Privacy and Social Media

Privacy and Social Media

Employers and employees are subject to privacy laws. In Canada there are a number of laws that relate to privacy rights, federally there is the Privacy Act, and the Personal Information Protection and Electronic Documents Act (PIPEDA).

People expect to have some level of privacy at work, even if they are on their employer’s premises and using the employer’s equipment. However the potential for trespassing on employees’ privacy is increasing at an alarming rate. Phone records, GPS, entry- exit security cards, browser history, video surveillance, keystroke recording; the list is endless in terms of what information your employer can collect about you.

But what about what you do & say when you are not at work, not on company equipment?

Surprisingly, when engaging in social media activities, the issue isn’t whether or not you are on employers’ time. It doesn’t matter WHEN or WHERE you post your comments, what matters when it comes to your employment is WHAT you post.

  • Want to blow off some steam about work?
  • Feel the need to vent about your employer?
  • Anxious to let the world know what you really think of your boss?

Think twice before hitting the SEND key.

It is becoming more and more evident that an employee’s use of social networking websites such as Facebook, Twitter and even Instagram may lead to justifiable discipline and or termination by an employer.

So, a few cautionary thoughts before you rant;

  • Remember Facebook, Twitter, et al are not officially private.
  • Information you share online always has the ability to be copied, pasted and redistributed in a way you may have never intended.
  • Be diplomatic, negative comments can be used against you.
  • Your on-line comments can be used in legal proceedings.

A recent case in Canada found that “regardless of whether you intend your posts to be relatively private, courts and arbitrators have tended to conclude that posts on social media sites are easily disseminated and may be considered public if viewed by your “friends.””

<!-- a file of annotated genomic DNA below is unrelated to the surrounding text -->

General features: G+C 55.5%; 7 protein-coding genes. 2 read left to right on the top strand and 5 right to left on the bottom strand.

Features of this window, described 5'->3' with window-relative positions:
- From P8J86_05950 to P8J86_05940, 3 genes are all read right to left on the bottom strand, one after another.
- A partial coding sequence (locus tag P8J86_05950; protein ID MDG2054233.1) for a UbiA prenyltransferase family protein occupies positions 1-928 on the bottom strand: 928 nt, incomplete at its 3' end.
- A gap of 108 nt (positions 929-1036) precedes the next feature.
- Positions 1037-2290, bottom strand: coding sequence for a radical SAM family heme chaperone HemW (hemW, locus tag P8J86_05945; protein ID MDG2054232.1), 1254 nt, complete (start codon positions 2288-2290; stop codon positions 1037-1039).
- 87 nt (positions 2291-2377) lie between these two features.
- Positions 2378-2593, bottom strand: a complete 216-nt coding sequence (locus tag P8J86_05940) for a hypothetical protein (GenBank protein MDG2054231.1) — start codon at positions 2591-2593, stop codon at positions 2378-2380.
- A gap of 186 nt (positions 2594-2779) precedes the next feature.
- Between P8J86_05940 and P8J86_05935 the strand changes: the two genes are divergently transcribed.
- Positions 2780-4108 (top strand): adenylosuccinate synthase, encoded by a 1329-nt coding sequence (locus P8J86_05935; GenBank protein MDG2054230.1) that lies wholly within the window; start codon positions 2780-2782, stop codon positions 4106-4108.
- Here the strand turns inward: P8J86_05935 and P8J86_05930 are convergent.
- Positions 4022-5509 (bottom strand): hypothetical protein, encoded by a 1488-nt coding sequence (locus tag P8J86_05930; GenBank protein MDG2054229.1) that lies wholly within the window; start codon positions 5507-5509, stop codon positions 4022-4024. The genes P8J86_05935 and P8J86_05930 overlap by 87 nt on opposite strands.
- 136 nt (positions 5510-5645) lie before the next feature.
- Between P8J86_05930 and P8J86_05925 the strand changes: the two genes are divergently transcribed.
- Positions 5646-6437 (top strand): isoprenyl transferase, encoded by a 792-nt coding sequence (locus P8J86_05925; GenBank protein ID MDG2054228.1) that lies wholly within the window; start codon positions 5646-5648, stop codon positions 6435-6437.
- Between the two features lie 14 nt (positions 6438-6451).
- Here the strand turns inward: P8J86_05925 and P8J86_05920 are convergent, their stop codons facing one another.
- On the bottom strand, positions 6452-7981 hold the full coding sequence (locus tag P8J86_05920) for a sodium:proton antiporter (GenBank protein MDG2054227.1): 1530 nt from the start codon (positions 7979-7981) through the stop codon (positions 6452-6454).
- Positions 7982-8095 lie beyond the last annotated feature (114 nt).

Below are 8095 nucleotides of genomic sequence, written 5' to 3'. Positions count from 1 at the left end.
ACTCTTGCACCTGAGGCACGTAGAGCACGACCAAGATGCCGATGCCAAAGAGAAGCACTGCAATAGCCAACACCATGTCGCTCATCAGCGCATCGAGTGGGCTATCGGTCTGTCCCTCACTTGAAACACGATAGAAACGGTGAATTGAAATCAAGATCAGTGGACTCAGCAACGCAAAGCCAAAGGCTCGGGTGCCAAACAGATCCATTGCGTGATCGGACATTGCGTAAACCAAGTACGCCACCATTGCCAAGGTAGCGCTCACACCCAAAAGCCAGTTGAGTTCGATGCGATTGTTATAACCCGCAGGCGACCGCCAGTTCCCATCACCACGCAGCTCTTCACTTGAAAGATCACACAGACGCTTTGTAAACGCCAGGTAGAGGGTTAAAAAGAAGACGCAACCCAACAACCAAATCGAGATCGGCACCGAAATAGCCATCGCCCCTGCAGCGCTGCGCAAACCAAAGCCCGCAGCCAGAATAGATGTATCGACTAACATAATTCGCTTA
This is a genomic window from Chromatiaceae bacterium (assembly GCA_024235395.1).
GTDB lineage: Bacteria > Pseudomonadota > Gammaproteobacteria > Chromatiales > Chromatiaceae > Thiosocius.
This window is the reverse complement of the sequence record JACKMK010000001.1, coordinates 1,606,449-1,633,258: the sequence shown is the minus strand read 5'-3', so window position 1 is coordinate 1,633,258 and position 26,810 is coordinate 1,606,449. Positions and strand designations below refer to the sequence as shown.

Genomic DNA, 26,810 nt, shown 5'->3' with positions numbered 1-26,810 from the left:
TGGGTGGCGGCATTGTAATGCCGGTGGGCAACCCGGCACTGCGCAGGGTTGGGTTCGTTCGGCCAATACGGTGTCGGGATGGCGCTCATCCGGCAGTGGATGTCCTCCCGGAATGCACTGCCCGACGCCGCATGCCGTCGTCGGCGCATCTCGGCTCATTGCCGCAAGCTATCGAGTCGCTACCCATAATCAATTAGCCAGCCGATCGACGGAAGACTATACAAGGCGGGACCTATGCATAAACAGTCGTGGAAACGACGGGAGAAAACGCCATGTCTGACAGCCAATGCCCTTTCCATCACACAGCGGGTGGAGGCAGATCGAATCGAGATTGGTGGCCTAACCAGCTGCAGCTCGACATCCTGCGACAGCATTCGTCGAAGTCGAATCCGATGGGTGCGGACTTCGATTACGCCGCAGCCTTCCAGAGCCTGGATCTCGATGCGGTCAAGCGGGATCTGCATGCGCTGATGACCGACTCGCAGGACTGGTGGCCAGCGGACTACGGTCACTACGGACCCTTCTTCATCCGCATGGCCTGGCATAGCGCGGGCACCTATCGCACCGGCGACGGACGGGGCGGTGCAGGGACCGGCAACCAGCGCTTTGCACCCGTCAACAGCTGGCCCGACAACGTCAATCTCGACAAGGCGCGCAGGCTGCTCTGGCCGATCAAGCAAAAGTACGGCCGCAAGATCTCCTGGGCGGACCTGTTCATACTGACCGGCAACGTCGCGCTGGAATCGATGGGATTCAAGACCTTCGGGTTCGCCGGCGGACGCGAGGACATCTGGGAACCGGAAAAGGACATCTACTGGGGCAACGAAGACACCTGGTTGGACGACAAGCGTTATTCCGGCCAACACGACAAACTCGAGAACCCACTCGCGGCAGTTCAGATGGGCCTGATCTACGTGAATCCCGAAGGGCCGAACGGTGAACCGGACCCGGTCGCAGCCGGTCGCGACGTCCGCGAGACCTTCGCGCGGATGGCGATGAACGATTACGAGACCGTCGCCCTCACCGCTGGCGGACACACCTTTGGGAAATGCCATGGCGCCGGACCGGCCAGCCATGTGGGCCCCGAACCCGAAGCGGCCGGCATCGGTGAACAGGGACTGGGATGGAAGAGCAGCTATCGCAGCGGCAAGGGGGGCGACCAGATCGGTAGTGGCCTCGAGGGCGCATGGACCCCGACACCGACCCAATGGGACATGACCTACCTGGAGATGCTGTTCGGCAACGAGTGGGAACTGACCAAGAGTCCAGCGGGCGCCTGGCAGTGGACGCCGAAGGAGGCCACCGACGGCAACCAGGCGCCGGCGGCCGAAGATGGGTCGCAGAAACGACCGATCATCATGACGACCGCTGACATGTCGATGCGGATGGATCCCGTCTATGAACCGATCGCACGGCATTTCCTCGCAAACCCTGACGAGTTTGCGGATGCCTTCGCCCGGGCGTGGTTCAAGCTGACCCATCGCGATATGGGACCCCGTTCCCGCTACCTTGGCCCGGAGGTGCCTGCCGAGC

Keep these thoughts in mind as you unwind at the end of the day with the intention of venting and getting a few thoughts off your chest!

Or…. think of these folks, who are among a growing number of Canadians who have been fired as a result of their on line rants;

  • Two Toronto firefighters lost their jobs after posting “misogynistic and offensive tweets.”
  • The BC Labour Relations Board upheld the firing of two car dealership employees over comments they posted on Facebook about their employer.
  • Two unionized workers at a detailing shop in B.C. were fired over an offensive and threatening Facebook post aimed at their manager in which they publicly aired workplace grievances.
  • A pulp & paper worker, after 13 years on the job was fired following a Facebook status update in which she verbally attacked specific managers at her workplace.

So, if you think that what you post on your personal Facebook page is private; think again.

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